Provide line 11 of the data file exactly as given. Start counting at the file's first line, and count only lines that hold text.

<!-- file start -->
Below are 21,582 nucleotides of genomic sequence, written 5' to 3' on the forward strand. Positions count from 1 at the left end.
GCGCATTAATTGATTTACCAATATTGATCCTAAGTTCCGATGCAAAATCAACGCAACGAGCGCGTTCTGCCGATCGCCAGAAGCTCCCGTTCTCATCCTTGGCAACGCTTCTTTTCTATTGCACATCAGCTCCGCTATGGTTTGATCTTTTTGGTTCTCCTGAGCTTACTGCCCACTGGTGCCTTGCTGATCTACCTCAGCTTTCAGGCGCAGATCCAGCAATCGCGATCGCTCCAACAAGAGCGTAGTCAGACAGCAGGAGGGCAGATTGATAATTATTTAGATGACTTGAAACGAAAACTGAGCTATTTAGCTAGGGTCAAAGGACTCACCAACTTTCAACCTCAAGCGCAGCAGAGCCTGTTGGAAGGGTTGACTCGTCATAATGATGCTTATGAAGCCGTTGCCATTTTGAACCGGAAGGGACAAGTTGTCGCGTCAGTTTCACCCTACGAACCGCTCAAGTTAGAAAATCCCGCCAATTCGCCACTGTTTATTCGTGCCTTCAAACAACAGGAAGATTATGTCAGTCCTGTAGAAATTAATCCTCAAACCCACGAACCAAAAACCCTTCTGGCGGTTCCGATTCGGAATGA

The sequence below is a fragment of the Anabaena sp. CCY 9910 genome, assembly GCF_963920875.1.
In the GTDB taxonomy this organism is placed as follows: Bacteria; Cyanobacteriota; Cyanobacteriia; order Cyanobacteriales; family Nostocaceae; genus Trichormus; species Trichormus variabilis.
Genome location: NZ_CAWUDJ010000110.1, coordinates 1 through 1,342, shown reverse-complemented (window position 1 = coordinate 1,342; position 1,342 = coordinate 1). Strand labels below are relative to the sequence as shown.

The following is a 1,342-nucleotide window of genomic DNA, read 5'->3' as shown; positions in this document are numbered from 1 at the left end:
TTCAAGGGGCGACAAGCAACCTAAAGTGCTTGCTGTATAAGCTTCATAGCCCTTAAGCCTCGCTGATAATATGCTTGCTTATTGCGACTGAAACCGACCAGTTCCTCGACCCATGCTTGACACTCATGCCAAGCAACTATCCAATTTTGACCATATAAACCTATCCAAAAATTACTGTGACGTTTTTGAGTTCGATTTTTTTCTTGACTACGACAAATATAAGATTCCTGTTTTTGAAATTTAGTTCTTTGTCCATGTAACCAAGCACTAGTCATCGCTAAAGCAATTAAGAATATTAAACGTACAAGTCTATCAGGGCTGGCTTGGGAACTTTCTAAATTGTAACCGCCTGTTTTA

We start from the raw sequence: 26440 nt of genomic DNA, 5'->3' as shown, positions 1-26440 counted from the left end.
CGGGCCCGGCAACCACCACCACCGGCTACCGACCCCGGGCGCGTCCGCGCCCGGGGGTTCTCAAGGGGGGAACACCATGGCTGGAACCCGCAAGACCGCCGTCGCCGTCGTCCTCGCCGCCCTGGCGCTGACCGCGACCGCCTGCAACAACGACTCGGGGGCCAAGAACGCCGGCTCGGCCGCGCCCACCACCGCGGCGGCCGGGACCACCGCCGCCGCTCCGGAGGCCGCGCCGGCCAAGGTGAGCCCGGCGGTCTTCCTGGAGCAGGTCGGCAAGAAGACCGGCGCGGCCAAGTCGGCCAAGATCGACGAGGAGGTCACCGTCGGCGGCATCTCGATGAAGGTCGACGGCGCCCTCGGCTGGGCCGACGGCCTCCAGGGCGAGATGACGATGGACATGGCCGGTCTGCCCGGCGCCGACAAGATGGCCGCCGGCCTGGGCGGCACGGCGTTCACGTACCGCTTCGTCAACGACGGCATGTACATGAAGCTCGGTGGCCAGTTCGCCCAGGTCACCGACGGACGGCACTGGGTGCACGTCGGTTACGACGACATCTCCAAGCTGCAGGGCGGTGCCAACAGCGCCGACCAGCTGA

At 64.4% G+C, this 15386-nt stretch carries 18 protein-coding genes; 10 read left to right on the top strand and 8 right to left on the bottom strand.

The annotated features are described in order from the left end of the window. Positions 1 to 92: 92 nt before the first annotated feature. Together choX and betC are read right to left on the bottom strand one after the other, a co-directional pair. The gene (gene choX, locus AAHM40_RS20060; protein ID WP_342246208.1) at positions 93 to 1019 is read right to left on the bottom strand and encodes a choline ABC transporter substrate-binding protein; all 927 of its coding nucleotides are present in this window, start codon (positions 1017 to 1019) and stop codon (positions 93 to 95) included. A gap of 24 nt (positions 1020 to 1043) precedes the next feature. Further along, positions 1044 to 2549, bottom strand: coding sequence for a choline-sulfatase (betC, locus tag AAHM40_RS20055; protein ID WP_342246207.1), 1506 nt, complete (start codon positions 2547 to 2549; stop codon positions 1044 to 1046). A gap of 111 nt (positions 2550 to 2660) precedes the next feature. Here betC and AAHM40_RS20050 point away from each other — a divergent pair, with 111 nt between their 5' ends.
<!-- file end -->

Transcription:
The annotated features are described in order from the left end of the window. Positions 1 to 92: 92 nt before the first annotated feature. Together choX and betC are read right to left on the bottom strand one after the other, a co-directional pair. The gene (gene choX, locus AAHM40_RS20060; protein ID WP_342246208.1) at positions 93 to 1019 is read right to left on the bottom strand and encodes a choline ABC transporter substrate-binding protein; all 927 of its coding nucleotides are present in this window, start codon (positions 1017 to 1019) and stop codon (positions 93 to 95) included. A gap of 24 nt (positions 1020 to 1043) precedes the next feature. Further along, positions 1044 to 2549, bottom strand: coding sequence for a choline-sulfatase (betC, locus tag AAHM40_RS20055; protein ID WP_342246207.1), 1506 nt, complete (start codon positions 2547 to 2549; stop codon positions 1044 to 1046). A gap of 111 nt (positions 2550 to 2660) precedes the next feature. Here betC and AAHM40_RS20050 point away from each other — a divergent pair, with 111 nt between their 5' ends.